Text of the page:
State departments of health couldn’t fix health insurance for patients who rely on Cannabis medicine. Legislators didn’t pass laws. Jeff Sessions.
Local judiciaries may start filling gaps in coverage with court rulings. Have any similar cases been brought before courts in Hawaii?
Meanwhile in New Jersey…
Dr. John Gordon at urhealthguide.com wrote about a case last year before Judge Ingrid L. French, a state administrative law judge from New Jersey, stating she has ruled that an Egg Harbor man’s insurance company must cover the costs of medical marijuana. This could theoretically establish a very much-needed precedent for patients.
Back in April Jay Lassiter at Leafly wrote in part, The case in question was a workers compensation matter. Andrew Watson, a 39-year-old worker at the 84 Lumber outlet in Manahawkin, injured his left hand while using a power saw at the building supply warehouse in 2008. Watson suffered lingering neuropathic pain in the hand long after the incident. After years of opioid use for the pain, Watson enrolled in the state’s medical marijuana program in 2014. The cannabis allowed him to cut down his opioid use and treat the pain more safely.
Watson submitted invoices and receipts for the medical cannabis to his employer’s insurance provider for reimbursement. Those requests were denied. Watson took the dispute to court.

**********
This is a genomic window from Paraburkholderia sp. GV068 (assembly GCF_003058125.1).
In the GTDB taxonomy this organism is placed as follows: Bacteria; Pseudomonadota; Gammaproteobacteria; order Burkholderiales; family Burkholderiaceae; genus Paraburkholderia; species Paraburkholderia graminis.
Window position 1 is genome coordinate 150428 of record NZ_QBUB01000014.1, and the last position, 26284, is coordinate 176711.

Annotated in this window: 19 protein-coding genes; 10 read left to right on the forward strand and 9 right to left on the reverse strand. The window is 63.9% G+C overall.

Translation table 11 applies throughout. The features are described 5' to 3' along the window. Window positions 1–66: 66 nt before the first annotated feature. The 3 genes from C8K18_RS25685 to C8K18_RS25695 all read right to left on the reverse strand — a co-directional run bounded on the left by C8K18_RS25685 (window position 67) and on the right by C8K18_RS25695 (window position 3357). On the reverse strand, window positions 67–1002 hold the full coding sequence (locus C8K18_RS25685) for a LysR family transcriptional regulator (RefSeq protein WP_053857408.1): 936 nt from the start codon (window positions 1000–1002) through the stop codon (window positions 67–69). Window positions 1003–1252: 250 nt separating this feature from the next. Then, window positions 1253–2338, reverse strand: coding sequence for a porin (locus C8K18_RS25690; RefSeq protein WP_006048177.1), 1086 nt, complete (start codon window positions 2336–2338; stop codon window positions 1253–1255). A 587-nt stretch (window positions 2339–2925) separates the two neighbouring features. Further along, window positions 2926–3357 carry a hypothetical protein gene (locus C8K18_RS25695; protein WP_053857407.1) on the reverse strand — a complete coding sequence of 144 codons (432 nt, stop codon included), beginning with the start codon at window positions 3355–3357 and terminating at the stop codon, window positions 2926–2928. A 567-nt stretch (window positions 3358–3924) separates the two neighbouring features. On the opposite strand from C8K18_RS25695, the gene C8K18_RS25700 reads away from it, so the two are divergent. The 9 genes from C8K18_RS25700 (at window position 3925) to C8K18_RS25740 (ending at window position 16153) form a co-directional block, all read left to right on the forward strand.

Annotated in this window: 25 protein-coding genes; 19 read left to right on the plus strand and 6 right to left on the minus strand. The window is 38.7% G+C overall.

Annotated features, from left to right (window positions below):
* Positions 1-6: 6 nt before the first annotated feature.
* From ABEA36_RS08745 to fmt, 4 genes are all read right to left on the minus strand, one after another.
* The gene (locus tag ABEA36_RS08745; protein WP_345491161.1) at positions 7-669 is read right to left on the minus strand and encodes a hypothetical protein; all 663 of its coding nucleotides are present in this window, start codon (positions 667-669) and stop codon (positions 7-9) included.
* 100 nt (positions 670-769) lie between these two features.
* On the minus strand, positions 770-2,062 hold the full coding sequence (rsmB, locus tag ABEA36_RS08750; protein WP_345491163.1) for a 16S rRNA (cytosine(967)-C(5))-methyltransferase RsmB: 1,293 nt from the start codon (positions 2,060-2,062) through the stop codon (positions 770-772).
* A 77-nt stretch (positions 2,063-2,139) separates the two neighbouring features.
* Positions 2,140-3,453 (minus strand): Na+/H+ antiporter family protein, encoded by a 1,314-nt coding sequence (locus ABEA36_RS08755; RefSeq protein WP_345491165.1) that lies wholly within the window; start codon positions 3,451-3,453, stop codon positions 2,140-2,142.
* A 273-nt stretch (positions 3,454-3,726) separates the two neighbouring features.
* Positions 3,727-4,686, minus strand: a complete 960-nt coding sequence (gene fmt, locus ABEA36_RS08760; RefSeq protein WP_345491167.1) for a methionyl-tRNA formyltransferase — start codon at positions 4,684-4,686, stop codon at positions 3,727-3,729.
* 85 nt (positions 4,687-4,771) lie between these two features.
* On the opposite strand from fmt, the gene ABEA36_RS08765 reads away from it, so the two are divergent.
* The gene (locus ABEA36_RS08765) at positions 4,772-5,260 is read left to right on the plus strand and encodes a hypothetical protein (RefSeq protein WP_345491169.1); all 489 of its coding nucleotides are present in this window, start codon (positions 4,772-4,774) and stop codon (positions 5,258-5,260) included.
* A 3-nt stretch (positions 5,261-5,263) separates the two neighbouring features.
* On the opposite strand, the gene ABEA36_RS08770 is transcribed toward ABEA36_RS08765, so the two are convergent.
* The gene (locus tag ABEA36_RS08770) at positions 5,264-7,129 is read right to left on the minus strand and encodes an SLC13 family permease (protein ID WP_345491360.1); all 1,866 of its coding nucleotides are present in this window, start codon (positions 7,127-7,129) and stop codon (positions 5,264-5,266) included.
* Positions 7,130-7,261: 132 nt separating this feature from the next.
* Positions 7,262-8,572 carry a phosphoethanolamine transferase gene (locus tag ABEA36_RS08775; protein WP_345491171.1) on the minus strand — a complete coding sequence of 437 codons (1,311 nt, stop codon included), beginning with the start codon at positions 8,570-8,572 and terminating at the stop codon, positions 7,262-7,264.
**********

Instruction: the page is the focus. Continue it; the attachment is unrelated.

And he won.
“While the court is sensitive to the controversy surrounding the medicinal use of marijuana,” Judge Ingrid L. French concluded in her ruling, “whether or not it should be prescribed for a patient in a state where it is legal to prescribe it, is a medical decision that is within the boundaries of the laws in the State of New Jersey. In this case, there is no dispute that all of the credible evidence presented confirms that this Petitioner is an appropriate candidate for New Jersey’s medical marijuana program.”
Anna Hunt at the Florida Cannabis Coalition wrote in part, Opioids, such as methadone, oxycodone (such as OxyContin®) and hydrocodone (such as Vicodin®), have been responsible for over 183,000 deaths during the last 15 years. Their misuse, abuse, and addiction are rampant in the United States. In 2014, almost 2 million Americans abused or were dependent on prescription opioids. On any given day, 1000 people on average are treated in emergency situations for the misuse of these drugs.
Could stockholders and boards at insurance companies learn whole plant economics? Of course, someone just needs to show them a slide deck, right? Could one of Hawaii’s legislators show them how whole planet medicines have higher margins than pharmaceutical petroleum-based, synthetic medications? Volunteer to follow and contribute to this issue.
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